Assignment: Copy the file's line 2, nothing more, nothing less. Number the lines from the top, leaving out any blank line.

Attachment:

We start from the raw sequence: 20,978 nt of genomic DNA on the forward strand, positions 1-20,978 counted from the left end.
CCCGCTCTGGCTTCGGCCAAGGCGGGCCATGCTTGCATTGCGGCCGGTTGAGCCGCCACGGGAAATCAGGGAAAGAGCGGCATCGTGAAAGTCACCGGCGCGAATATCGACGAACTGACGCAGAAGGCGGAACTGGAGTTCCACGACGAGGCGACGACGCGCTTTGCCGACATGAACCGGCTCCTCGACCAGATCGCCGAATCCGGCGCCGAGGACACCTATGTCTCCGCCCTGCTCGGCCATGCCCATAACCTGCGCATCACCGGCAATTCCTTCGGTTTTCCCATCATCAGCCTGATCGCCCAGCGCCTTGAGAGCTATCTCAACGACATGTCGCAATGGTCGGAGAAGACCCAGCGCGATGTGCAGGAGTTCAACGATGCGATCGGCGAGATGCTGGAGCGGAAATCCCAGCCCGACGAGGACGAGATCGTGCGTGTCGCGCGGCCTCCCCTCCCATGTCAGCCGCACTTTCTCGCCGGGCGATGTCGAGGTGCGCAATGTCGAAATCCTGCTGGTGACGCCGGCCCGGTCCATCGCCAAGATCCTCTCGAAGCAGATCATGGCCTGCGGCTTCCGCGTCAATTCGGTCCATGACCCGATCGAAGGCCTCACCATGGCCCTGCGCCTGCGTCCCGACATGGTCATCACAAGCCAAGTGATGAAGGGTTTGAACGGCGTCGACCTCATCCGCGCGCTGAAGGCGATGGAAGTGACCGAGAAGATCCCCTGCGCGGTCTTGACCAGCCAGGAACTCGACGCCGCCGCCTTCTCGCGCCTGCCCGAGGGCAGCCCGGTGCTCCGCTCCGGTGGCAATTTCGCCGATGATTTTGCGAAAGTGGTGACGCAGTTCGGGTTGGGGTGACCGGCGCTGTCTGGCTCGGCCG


CCCGCTCTGGCTTCGGCCAAGGCGGGCCATGCTTGCATTGCGGCCGGTTGAGCCGCCACGGGAAATCAGGGAAAGAGCGGCATCGTGAAAGTCACCGGCGCGAATATCGACGAACTGACGCAGAAGGCGGAACTGGAGTTCCACGACGAGGCGACGACGCGCTTTGCCGACATGAACCGGCTCCTCGACCAGATCGCCGAATCCGGCGCCGAGGACACCTATGTCTCCGCCCTGCTCGGCCATGCCCATAACCTGCGCATCACCGGCAATTCCTTCGGTTTTCCCATCATCAGCCTGATCGCCCAGCGCCTTGAGAGCTATCTCAACGACATGTCGCAATGGTCGGAGAAGACCCAGCGCGATGTGCAGGAGTTCAACGATGCGATCGGCGAGATGCTGGAGCGGAAATCCCAGCCCGACGAGGACGAGATCGTGCGTGTCGCGCGGCCTCCCCTCCCATGTCAGCCGCACTTTCTCGCCGGGCGATGTCGAGGTGCGCAATGTCGAAATCCTGCTGGTGACGCCGGCCCGGTCCATCGCCAAGATCCTCTCGAAGCAGATCATGGCCTGCGGCTTCCGCGTCAATTCGGTCCATGACCCGATCGAAGGCCTCACCATGGCCCTGCGCCTGCGTCCCGACATGGTCATCACAAGCCAAGTGATGAAGGGTTTGAACGGCGTCGACCTCATCCGCGCGCTGAAGGCGATGGAAGTGACCGAGAAGATCCCCTGCGCGGTCTTGACCAGCCAGGAACTCGACGCCGCCGCCTTCTCGCGCCTGCCCGAGGGCAGCCCGGTGCTCCGCTCCGGTGGCAATTTCGCCGATGATTTTGCGAAAGTGGTGACGCAGTTCGGGTTGGGGTGACCGGCGCTGTCTGGCTCGGCCG